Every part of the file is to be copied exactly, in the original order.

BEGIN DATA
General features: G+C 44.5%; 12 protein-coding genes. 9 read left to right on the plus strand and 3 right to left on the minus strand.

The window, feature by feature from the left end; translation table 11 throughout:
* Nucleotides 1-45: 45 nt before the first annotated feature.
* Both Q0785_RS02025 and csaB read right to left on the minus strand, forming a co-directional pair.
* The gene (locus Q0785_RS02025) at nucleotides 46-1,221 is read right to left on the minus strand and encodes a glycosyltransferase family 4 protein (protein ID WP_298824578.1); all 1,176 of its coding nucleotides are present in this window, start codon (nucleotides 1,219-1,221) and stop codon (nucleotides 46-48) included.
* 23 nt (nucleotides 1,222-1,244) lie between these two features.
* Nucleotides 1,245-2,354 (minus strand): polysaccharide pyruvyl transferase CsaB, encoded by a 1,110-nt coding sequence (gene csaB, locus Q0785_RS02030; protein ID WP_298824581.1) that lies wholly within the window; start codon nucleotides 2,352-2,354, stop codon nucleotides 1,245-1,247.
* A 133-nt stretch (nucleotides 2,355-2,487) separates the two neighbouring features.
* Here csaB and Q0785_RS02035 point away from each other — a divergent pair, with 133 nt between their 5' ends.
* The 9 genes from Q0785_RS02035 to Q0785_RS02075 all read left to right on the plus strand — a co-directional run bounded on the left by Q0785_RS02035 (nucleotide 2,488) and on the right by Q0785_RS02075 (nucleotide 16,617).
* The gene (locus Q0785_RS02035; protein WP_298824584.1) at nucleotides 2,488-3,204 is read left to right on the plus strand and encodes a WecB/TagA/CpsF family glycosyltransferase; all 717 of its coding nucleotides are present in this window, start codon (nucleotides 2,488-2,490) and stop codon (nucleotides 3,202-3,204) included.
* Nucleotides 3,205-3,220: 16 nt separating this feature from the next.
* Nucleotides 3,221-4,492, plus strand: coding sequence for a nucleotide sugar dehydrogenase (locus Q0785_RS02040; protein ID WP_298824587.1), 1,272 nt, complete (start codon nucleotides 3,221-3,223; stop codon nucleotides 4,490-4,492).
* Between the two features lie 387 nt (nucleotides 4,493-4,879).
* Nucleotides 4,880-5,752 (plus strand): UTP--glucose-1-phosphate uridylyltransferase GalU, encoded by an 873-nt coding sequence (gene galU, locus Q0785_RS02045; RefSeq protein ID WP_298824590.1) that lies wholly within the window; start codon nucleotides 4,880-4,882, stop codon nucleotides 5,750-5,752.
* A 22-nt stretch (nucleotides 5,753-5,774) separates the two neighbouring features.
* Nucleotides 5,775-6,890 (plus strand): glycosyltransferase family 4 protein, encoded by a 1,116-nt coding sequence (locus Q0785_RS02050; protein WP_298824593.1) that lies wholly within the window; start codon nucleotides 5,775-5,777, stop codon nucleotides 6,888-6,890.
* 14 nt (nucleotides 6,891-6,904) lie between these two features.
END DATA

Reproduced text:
General features: G+C 44.5%; 12 protein-coding genes. 9 read left to right on the plus strand and 3 right to left on the minus strand.

The window, feature by feature from the left end; translation table 11 throughout:
* Nucleotides 1-45: 45 nt before the first annotated feature.
* Both Q0785_RS02025 and csaB read right to left on the minus strand, forming a co-directional pair.
* The gene (locus Q0785_RS02025) at nucleotides 46-1,221 is read right to left on the minus strand and encodes a glycosyltransferase family 4 protein (protein ID WP_298824578.1); all 1,176 of its coding nucleotides are present in this window, start codon (nucleotides 1,219-1,221) and stop codon (nucleotides 46-48) included.
* 23 nt (nucleotides 1,222-1,244) lie between these two features.
* Nucleotides 1,245-2,354 (minus strand): polysaccharide pyruvyl transferase CsaB, encoded by a 1,110-nt coding sequence (gene csaB, locus Q0785_RS02030; protein ID WP_298824581.1) that lies wholly within the window; start codon nucleotides 2,352-2,354, stop codon nucleotides 1,245-1,247.
* A 133-nt stretch (nucleotides 2,355-2,487) separates the two neighbouring features.
* Here csaB and Q0785_RS02035 point away from each other — a divergent pair, with 133 nt between their 5' ends.
* The 9 genes from Q0785_RS02035 to Q0785_RS02075 all read left to right on the plus strand — a co-directional run bounded on the left by Q0785_RS02035 (nucleotide 2,488) and on the right by Q0785_RS02075 (nucleotide 16,617).
* The gene (locus Q0785_RS02035; protein WP_298824584.1) at nucleotides 2,488-3,204 is read left to right on the plus strand and encodes a WecB/TagA/CpsF family glycosyltransferase; all 717 of its coding nucleotides are present in this window, start codon (nucleotides 2,488-2,490) and stop codon (nucleotides 3,202-3,204) included.
* Nucleotides 3,205-3,220: 16 nt separating this feature from the next.
* Nucleotides 3,221-4,492, plus strand: coding sequence for a nucleotide sugar dehydrogenase (locus Q0785_RS02040; protein ID WP_298824587.1), 1,272 nt, complete (start codon nucleotides 3,221-3,223; stop codon nucleotides 4,490-4,492).
* Between the two features lie 387 nt (nucleotides 4,493-4,879).
* Nucleotides 4,880-5,752 (plus strand): UTP--glucose-1-phosphate uridylyltransferase GalU, encoded by an 873-nt coding sequence (gene galU, locus Q0785_RS02045; RefSeq protein ID WP_298824590.1) that lies wholly within the window; start codon nucleotides 4,880-4,882, stop codon nucleotides 5,750-5,752.
* A 22-nt stretch (nucleotides 5,753-5,774) separates the two neighbouring features.
* Nucleotides 5,775-6,890 (plus strand): glycosyltransferase family 4 protein, encoded by a 1,116-nt coding sequence (locus Q0785_RS02050; protein WP_298824593.1) that lies wholly within the window; start codon nucleotides 5,775-5,777, stop codon nucleotides 6,888-6,890.
* 14 nt (nucleotides 6,891-6,904) lie between these two features.